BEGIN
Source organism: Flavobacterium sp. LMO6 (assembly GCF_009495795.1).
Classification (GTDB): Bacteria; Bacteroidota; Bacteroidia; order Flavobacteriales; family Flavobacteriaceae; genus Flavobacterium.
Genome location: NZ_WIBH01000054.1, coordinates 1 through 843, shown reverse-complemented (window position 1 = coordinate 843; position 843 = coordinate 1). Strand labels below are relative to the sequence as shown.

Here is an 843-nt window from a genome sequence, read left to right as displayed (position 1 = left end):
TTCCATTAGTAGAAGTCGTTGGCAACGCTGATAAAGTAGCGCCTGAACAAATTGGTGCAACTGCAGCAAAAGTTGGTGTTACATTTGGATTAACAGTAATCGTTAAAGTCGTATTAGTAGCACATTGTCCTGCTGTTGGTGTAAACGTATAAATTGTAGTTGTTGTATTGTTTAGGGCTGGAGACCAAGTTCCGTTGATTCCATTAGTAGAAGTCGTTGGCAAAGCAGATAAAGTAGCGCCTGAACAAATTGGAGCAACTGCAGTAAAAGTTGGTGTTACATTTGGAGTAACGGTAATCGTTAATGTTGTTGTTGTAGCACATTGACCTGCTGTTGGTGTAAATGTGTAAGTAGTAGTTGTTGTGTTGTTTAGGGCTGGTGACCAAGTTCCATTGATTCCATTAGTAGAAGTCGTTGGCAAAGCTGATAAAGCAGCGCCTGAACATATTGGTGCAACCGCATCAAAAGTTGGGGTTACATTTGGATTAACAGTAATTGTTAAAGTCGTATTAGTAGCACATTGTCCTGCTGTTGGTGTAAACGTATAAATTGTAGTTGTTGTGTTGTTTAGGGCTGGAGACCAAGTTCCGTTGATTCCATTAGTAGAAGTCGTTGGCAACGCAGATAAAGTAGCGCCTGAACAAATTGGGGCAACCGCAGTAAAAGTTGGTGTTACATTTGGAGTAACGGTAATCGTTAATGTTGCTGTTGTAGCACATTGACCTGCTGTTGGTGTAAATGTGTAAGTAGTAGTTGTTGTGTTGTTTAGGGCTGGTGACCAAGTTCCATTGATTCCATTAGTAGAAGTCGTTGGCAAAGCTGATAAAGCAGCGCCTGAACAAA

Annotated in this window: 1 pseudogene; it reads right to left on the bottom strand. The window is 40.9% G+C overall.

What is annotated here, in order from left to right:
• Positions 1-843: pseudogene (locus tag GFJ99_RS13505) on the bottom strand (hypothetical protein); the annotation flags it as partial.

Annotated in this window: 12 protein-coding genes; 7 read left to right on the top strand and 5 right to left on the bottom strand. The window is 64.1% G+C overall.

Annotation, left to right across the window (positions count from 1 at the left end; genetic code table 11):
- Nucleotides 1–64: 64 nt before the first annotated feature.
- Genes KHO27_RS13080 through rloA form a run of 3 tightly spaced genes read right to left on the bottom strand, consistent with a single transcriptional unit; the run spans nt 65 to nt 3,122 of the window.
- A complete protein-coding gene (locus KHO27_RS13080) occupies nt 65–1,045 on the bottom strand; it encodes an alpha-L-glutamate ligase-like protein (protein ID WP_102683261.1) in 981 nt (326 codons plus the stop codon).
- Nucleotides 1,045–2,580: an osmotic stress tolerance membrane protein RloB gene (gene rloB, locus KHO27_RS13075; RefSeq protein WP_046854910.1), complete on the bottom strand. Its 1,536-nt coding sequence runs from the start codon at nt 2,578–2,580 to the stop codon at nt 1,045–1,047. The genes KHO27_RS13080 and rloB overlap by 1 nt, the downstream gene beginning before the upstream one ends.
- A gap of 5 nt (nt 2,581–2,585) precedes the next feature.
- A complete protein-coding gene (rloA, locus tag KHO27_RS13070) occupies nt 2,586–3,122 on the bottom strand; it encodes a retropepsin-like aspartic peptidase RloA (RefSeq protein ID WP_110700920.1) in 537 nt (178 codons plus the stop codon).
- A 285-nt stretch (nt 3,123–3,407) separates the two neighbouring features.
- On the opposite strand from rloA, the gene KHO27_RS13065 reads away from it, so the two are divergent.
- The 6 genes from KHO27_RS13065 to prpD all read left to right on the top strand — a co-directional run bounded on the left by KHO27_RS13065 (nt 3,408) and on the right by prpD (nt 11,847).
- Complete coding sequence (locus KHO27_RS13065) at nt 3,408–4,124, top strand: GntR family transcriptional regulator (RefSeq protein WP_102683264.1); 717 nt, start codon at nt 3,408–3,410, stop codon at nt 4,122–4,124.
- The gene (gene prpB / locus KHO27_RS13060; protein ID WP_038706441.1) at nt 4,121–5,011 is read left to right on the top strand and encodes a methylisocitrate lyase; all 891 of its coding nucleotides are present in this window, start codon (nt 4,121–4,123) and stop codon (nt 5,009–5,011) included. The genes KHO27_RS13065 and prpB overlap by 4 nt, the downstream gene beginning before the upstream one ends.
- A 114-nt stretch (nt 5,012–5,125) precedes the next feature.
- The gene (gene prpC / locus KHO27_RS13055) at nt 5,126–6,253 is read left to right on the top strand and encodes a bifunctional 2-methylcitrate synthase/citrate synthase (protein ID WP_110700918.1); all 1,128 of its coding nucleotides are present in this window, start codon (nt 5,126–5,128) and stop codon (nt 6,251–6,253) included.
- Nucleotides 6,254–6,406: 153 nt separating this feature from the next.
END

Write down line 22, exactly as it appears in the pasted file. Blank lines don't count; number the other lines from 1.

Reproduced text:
- A 114-nt stretch (nt 5,012–5,125) precedes the next feature.